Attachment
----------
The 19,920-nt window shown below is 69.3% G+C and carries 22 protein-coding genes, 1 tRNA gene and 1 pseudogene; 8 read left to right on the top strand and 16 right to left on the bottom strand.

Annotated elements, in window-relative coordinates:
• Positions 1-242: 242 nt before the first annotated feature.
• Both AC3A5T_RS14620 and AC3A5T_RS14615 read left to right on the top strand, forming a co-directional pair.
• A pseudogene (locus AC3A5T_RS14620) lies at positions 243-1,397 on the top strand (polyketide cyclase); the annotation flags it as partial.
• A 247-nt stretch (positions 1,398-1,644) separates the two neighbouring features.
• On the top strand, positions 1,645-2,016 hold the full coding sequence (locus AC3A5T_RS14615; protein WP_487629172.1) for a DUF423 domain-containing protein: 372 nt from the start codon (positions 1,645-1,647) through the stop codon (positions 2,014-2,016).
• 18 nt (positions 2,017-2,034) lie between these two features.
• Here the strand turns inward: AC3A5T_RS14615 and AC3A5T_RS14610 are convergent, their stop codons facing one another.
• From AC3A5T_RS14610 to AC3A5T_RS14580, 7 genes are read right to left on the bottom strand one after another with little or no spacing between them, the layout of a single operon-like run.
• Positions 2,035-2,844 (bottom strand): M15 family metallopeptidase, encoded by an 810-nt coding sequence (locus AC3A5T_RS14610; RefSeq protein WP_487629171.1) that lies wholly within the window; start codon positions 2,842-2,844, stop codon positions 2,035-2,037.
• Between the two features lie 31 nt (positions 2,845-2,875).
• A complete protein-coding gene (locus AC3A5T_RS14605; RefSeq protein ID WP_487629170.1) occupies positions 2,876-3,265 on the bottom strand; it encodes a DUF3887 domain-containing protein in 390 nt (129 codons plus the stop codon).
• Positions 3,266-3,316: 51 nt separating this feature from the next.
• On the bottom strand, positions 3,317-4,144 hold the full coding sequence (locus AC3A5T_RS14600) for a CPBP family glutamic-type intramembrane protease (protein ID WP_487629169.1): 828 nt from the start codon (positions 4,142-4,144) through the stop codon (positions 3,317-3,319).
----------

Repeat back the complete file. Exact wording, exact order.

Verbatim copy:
The 19,920-nt window shown below is 69.3% G+C and carries 22 protein-coding genes, 1 tRNA gene and 1 pseudogene; 8 read left to right on the top strand and 16 right to left on the bottom strand.

Annotated elements, in window-relative coordinates:
• Positions 1-242: 242 nt before the first annotated feature.
• Both AC3A5T_RS14620 and AC3A5T_RS14615 read left to right on the top strand, forming a co-directional pair.
• A pseudogene (locus AC3A5T_RS14620) lies at positions 243-1,397 on the top strand (polyketide cyclase); the annotation flags it as partial.
• A 247-nt stretch (positions 1,398-1,644) separates the two neighbouring features.
• On the top strand, positions 1,645-2,016 hold the full coding sequence (locus AC3A5T_RS14615; protein WP_487629172.1) for a DUF423 domain-containing protein: 372 nt from the start codon (positions 1,645-1,647) through the stop codon (positions 2,014-2,016).
• 18 nt (positions 2,017-2,034) lie between these two features.
• Here the strand turns inward: AC3A5T_RS14615 and AC3A5T_RS14610 are convergent, their stop codons facing one another.
• From AC3A5T_RS14610 to AC3A5T_RS14580, 7 genes are read right to left on the bottom strand one after another with little or no spacing between them, the layout of a single operon-like run.
• Positions 2,035-2,844 (bottom strand): M15 family metallopeptidase, encoded by an 810-nt coding sequence (locus AC3A5T_RS14610; RefSeq protein WP_487629171.1) that lies wholly within the window; start codon positions 2,842-2,844, stop codon positions 2,035-2,037.
• Between the two features lie 31 nt (positions 2,845-2,875).
• A complete protein-coding gene (locus AC3A5T_RS14605; RefSeq protein ID WP_487629170.1) occupies positions 2,876-3,265 on the bottom strand; it encodes a DUF3887 domain-containing protein in 390 nt (129 codons plus the stop codon).
• Positions 3,266-3,316: 51 nt separating this feature from the next.
• On the bottom strand, positions 3,317-4,144 hold the full coding sequence (locus AC3A5T_RS14600) for a CPBP family glutamic-type intramembrane protease (protein ID WP_487629169.1): 828 nt from the start codon (positions 4,142-4,144) through the stop codon (positions 3,317-3,319).